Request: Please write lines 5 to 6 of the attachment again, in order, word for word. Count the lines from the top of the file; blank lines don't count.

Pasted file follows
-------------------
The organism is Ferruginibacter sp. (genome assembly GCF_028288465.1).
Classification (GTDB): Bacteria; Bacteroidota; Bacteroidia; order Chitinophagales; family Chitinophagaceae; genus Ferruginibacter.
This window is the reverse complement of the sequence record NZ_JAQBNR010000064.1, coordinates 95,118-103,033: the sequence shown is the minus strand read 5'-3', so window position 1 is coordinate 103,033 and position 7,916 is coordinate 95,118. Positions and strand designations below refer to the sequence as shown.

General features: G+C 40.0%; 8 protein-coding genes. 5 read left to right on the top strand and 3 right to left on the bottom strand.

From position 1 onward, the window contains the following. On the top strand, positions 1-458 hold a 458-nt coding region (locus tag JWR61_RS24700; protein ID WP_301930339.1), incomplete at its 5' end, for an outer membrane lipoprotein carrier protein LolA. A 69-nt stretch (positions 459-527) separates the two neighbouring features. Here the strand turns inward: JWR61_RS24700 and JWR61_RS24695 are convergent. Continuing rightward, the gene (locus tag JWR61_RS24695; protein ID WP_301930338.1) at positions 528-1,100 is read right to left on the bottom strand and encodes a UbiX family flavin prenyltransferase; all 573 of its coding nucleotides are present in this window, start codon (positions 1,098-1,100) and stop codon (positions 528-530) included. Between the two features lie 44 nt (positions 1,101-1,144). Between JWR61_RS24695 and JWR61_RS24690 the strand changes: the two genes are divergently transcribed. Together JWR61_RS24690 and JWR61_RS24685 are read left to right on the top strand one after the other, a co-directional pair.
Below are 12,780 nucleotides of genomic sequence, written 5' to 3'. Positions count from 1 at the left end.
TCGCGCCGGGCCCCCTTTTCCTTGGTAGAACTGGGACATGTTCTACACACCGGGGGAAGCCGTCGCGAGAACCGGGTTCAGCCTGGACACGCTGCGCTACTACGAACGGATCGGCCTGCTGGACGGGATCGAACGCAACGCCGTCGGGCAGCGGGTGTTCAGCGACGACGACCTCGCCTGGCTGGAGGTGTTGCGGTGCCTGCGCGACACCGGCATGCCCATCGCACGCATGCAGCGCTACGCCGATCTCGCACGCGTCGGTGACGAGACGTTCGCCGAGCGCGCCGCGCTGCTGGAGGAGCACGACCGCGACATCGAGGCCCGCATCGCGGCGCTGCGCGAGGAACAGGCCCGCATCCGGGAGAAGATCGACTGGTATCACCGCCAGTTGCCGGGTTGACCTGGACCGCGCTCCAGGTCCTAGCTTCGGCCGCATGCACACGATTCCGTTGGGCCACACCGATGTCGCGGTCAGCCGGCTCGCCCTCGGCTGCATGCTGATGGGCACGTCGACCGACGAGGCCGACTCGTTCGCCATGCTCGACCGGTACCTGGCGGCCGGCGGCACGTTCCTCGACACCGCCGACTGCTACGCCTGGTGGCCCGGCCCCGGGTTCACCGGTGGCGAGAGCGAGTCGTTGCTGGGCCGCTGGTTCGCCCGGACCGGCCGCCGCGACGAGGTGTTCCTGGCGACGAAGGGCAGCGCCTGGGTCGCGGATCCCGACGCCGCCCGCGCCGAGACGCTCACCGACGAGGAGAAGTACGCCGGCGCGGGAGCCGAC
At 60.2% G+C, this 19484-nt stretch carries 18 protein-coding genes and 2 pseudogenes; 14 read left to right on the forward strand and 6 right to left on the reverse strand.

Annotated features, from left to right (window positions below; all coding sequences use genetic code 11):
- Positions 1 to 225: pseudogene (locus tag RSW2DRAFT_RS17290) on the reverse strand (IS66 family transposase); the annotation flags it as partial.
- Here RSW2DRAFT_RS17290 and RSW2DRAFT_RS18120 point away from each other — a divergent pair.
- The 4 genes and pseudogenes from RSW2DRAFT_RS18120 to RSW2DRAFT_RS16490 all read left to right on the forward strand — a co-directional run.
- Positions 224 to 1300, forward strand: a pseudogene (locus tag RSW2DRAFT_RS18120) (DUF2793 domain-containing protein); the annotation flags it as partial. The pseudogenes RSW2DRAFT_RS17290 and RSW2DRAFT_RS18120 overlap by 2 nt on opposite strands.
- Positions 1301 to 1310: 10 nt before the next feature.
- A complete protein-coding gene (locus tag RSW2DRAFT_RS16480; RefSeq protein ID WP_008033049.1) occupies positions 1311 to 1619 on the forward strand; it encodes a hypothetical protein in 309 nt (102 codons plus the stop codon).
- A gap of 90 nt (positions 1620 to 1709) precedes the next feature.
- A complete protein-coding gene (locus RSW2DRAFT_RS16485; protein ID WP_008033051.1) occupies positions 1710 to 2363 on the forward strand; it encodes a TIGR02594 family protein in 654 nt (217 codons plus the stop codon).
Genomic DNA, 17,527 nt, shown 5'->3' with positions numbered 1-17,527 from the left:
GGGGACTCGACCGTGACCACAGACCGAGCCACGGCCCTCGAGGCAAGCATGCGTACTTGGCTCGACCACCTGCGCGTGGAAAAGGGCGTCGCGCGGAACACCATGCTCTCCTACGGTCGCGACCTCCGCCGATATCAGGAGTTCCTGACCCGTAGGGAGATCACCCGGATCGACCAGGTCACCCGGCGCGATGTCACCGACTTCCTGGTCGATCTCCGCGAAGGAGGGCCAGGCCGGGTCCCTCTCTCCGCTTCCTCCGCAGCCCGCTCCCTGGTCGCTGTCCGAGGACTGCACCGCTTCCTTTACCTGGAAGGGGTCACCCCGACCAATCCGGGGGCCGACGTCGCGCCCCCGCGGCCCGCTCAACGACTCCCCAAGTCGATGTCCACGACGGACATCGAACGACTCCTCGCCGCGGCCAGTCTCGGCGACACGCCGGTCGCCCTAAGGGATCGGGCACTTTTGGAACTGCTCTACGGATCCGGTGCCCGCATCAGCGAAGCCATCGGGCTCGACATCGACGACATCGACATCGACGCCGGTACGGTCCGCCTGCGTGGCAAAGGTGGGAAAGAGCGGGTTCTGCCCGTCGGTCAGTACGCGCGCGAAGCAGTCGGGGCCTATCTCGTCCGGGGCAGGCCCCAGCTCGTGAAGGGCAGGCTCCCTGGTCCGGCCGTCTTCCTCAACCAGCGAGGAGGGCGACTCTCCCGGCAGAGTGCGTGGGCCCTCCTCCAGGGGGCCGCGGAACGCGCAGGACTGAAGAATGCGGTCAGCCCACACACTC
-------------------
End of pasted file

From position 1 onward, the window contains the following. On the top strand, positions 1-458 hold a 458-nt coding region (locus tag JWR61_RS24700; protein ID WP_301930339.1), incomplete at its 5' end, for an outer membrane lipoprotein carrier protein LolA. A 69-nt stretch (positions 459-527) separates the two neighbouring features. Here the strand turns inward: JWR61_RS24700 and JWR61_RS24695 are convergent. Continuing rightward, the gene (locus tag JWR61_RS24695; protein ID WP_301930338.1) at positions 528-1,100 is read right to left on the bottom strand and encodes a UbiX family flavin prenyltransferase; all 573 of its coding nucleotides are present in this window, start codon (positions 1,098-1,100) and stop codon (positions 528-530) included. Between the two features lie 44 nt (positions 1,101-1,144). Between JWR61_RS24695 and JWR61_RS24690 the strand changes: the two genes are divergently transcribed. Together JWR61_RS24690 and JWR61_RS24685 are read left to right on the top strand one after the other, a co-directional pair.
Below are 12,780 nucleotides of genomic sequence, written 5' to 3'. Positions count from 1 at the left end.